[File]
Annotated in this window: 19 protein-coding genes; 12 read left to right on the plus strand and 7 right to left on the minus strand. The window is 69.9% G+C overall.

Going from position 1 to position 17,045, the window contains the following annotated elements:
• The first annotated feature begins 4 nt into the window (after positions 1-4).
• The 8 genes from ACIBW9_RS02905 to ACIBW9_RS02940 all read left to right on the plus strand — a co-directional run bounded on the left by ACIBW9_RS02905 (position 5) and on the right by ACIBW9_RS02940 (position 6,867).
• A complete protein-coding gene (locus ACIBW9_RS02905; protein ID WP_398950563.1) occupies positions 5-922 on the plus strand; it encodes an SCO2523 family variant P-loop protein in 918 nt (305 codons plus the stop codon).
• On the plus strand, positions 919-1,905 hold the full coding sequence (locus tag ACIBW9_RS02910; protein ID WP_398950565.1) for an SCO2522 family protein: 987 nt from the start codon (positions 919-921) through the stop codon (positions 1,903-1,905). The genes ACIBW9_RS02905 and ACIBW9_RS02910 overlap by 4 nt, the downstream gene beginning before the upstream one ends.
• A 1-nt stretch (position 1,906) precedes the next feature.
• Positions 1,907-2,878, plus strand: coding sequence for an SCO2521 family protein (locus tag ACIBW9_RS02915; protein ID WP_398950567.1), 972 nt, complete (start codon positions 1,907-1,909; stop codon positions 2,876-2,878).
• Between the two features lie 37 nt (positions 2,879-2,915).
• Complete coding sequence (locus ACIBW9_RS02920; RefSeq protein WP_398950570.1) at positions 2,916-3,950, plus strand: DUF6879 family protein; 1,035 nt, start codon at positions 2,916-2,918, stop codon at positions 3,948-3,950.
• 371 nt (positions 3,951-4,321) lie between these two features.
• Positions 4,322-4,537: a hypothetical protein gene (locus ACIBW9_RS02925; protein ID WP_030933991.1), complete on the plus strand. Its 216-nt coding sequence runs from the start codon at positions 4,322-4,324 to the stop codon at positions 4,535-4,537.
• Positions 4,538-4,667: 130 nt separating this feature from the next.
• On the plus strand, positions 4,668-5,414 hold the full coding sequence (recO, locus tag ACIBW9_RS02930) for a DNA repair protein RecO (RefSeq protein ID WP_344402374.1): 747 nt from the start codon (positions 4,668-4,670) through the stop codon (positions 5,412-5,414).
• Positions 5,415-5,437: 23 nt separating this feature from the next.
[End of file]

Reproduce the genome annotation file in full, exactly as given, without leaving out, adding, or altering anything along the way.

Annotated in this window: 19 protein-coding genes; 12 read left to right on the plus strand and 7 right to left on the minus strand. The window is 69.9% G+C overall.

Going from position 1 to position 17,045, the window contains the following annotated elements:
• The first annotated feature begins 4 nt into the window (after positions 1-4).
• The 8 genes from ACIBW9_RS02905 to ACIBW9_RS02940 all read left to right on the plus strand — a co-directional run bounded on the left by ACIBW9_RS02905 (position 5) and on the right by ACIBW9_RS02940 (position 6,867).
• A complete protein-coding gene (locus ACIBW9_RS02905; protein ID WP_398950563.1) occupies positions 5-922 on the plus strand; it encodes an SCO2523 family variant P-loop protein in 918 nt (305 codons plus the stop codon).
• On the plus strand, positions 919-1,905 hold the full coding sequence (locus tag ACIBW9_RS02910; protein ID WP_398950565.1) for an SCO2522 family protein: 987 nt from the start codon (positions 919-921) through the stop codon (positions 1,903-1,905). The genes ACIBW9_RS02905 and ACIBW9_RS02910 overlap by 4 nt, the downstream gene beginning before the upstream one ends.
• A 1-nt stretch (position 1,906) precedes the next feature.
• Positions 1,907-2,878, plus strand: coding sequence for an SCO2521 family protein (locus tag ACIBW9_RS02915; protein ID WP_398950567.1), 972 nt, complete (start codon positions 1,907-1,909; stop codon positions 2,876-2,878).
• Between the two features lie 37 nt (positions 2,879-2,915).
• Complete coding sequence (locus ACIBW9_RS02920; RefSeq protein WP_398950570.1) at positions 2,916-3,950, plus strand: DUF6879 family protein; 1,035 nt, start codon at positions 2,916-2,918, stop codon at positions 3,948-3,950.
• 371 nt (positions 3,951-4,321) lie between these two features.
• Positions 4,322-4,537: a hypothetical protein gene (locus ACIBW9_RS02925; protein ID WP_030933991.1), complete on the plus strand. Its 216-nt coding sequence runs from the start codon at positions 4,322-4,324 to the stop codon at positions 4,535-4,537.
• Positions 4,538-4,667: 130 nt separating this feature from the next.
• On the plus strand, positions 4,668-5,414 hold the full coding sequence (recO, locus tag ACIBW9_RS02930) for a DNA repair protein RecO (RefSeq protein ID WP_344402374.1): 747 nt from the start codon (positions 4,668-4,670) through the stop codon (positions 5,412-5,414).
• Positions 5,415-5,437: 23 nt separating this feature from the next.